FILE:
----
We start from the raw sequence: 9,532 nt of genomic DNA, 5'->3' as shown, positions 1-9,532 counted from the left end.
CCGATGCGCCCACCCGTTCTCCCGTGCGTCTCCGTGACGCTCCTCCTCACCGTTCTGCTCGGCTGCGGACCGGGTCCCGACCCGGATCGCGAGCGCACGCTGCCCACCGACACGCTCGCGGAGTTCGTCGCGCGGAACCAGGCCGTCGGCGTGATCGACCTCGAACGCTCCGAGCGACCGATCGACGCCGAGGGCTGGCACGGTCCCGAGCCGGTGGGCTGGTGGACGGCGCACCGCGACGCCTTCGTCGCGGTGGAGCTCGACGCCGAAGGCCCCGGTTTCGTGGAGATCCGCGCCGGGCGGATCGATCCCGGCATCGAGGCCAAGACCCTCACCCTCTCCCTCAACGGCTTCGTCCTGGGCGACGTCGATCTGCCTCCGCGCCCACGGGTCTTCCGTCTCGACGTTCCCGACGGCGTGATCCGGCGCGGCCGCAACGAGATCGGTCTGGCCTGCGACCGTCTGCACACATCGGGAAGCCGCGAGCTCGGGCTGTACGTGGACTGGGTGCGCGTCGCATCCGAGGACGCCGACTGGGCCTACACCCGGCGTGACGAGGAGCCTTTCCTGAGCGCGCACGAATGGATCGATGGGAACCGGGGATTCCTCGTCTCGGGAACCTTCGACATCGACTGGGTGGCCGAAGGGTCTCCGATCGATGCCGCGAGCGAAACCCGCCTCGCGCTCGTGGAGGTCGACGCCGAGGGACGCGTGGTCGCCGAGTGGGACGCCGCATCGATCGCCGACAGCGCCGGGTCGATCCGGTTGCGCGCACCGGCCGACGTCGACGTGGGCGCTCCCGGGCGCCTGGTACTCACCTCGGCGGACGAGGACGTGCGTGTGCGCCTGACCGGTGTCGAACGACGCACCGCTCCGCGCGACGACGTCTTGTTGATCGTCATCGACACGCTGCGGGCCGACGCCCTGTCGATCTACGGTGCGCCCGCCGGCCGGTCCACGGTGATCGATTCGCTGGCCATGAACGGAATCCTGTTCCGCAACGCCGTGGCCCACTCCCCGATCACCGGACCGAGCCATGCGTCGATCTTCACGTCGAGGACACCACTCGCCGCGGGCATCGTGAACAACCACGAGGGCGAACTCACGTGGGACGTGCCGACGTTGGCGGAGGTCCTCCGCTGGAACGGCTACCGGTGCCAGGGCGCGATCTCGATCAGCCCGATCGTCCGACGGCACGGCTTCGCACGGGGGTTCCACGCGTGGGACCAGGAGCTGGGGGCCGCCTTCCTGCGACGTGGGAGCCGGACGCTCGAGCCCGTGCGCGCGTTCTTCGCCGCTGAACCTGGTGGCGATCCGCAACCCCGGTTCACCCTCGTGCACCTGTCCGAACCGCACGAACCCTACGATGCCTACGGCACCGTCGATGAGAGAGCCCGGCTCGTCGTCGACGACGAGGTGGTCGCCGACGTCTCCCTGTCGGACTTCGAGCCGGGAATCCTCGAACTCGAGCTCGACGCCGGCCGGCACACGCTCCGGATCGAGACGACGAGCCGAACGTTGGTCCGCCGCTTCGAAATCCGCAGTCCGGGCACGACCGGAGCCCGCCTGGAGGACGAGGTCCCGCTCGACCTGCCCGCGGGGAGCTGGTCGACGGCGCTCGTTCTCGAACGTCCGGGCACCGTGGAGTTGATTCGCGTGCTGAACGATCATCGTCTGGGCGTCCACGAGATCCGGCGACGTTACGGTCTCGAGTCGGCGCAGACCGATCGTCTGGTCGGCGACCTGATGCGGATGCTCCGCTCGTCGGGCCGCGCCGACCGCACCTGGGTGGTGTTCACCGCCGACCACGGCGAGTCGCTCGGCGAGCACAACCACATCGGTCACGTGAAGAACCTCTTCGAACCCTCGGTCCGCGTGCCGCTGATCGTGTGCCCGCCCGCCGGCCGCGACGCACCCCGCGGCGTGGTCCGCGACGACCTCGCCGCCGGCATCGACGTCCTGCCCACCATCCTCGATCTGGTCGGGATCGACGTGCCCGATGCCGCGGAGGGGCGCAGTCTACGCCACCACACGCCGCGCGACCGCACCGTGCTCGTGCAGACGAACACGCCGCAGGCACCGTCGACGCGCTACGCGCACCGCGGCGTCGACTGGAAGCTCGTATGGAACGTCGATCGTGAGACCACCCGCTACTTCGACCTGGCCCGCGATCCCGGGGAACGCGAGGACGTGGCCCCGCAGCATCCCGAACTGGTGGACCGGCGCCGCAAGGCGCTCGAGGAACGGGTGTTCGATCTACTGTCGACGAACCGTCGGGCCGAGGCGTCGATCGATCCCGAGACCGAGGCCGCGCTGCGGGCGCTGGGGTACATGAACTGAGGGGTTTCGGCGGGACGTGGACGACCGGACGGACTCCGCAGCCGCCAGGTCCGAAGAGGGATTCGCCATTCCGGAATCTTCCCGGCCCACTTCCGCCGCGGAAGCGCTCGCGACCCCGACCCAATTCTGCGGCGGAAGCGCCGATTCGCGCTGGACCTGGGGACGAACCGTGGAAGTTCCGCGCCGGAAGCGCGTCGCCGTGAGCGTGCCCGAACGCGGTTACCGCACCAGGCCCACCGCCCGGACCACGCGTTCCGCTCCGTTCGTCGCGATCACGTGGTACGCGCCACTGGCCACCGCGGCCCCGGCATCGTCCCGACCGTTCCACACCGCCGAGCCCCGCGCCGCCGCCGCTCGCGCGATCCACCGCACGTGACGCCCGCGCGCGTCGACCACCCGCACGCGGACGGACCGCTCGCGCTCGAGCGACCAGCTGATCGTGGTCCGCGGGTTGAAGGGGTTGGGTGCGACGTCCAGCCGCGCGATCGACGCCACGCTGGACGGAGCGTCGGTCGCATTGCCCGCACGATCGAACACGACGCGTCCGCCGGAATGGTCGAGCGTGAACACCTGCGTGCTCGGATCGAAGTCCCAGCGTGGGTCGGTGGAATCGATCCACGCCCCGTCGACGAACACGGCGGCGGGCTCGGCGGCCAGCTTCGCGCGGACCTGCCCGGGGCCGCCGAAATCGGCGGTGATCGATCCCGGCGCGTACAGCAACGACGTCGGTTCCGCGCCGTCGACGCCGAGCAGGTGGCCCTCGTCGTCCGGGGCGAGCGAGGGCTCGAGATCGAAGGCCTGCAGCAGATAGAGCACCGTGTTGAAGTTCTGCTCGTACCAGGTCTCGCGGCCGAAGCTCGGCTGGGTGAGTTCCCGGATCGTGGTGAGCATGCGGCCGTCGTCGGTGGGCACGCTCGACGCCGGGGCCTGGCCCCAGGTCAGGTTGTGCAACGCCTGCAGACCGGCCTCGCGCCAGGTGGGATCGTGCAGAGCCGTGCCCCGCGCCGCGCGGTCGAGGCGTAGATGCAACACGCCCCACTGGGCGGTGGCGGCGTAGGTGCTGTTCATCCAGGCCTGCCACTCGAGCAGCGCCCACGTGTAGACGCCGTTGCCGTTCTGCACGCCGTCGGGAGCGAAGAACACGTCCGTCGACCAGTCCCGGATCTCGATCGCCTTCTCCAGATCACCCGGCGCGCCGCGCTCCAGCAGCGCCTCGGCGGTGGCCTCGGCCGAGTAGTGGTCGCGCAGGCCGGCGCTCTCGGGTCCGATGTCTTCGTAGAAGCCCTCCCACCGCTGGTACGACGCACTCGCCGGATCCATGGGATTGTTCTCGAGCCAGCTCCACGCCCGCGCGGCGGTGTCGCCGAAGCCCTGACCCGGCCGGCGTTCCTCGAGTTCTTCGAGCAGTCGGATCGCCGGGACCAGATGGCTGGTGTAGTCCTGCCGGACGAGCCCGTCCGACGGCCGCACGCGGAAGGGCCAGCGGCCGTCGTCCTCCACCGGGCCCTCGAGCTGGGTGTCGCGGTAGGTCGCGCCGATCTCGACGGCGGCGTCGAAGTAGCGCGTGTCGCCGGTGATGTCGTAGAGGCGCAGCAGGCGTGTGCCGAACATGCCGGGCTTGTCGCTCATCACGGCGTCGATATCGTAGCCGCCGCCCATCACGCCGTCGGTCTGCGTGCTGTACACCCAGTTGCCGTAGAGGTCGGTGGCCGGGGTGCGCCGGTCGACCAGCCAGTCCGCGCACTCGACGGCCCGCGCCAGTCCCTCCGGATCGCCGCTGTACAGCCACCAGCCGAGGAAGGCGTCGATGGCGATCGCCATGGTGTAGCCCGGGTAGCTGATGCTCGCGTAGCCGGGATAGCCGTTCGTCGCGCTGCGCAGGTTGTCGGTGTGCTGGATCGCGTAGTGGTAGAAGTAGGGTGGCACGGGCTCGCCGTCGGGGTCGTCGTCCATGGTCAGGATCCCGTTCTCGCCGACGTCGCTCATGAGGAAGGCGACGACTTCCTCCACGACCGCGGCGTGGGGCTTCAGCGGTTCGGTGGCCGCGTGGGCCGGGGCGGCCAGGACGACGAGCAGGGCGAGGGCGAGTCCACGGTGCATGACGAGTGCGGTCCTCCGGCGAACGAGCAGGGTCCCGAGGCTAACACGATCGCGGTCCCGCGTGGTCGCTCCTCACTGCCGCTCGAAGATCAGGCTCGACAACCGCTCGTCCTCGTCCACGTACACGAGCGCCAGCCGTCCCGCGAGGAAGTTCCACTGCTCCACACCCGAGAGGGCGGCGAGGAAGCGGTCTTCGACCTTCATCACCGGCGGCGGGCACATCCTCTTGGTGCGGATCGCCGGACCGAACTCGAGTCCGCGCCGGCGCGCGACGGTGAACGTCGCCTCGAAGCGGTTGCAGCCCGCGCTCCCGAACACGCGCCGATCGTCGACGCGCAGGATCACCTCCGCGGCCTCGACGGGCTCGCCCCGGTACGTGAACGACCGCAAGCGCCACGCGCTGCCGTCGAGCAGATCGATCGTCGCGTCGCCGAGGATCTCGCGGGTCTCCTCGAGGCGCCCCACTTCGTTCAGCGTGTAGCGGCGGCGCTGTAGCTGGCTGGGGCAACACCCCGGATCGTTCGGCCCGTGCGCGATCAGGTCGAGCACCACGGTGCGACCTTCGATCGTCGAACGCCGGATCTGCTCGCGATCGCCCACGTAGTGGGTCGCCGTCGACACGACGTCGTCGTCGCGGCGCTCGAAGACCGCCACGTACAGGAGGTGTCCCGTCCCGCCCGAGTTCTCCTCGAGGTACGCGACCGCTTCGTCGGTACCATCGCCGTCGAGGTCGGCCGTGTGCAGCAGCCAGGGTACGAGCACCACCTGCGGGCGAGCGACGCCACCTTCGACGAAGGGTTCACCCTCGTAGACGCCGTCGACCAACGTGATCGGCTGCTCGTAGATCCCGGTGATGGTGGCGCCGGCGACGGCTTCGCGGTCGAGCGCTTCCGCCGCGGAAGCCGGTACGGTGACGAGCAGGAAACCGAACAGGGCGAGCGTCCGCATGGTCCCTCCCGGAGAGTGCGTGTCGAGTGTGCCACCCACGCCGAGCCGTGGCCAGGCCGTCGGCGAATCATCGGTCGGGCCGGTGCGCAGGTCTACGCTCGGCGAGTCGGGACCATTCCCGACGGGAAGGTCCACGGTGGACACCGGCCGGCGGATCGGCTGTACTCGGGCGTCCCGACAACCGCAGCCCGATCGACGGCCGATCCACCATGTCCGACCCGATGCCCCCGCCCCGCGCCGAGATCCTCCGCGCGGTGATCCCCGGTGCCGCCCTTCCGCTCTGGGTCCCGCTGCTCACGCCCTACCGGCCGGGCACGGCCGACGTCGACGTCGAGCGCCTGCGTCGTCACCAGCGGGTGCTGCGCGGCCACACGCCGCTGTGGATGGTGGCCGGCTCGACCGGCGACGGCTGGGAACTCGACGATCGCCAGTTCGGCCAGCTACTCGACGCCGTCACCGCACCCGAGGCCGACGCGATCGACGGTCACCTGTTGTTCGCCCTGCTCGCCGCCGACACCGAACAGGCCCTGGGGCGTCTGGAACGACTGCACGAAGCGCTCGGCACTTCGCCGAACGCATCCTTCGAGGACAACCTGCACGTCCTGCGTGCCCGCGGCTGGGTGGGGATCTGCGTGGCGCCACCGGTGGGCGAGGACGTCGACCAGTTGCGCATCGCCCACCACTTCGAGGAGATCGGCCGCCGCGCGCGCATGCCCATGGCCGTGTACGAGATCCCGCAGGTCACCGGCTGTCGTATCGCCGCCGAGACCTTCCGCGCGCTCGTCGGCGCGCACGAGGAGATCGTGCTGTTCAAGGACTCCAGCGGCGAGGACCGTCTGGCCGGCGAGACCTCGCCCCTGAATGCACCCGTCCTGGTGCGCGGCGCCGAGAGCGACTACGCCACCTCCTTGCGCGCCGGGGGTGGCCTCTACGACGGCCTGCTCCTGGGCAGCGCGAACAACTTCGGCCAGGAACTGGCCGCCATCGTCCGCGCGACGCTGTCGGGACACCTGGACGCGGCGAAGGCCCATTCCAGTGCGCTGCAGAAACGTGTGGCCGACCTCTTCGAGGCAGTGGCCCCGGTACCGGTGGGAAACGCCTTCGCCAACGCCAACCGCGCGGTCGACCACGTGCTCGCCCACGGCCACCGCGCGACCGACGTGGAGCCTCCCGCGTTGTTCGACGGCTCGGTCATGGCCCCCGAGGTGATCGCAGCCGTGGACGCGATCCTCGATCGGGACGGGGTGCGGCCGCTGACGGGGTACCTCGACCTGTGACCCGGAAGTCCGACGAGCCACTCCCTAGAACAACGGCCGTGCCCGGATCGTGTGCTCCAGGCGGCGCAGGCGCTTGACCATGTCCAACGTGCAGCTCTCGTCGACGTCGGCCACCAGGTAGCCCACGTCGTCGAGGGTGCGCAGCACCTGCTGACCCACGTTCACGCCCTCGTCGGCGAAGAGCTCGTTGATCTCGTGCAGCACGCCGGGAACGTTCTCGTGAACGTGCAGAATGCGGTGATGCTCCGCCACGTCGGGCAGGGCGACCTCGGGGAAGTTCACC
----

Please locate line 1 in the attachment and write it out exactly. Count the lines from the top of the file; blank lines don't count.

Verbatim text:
We start from the raw sequence: 9,532 nt of genomic DNA, 5'->3' as shown, positions 1-9,532 counted from the left end.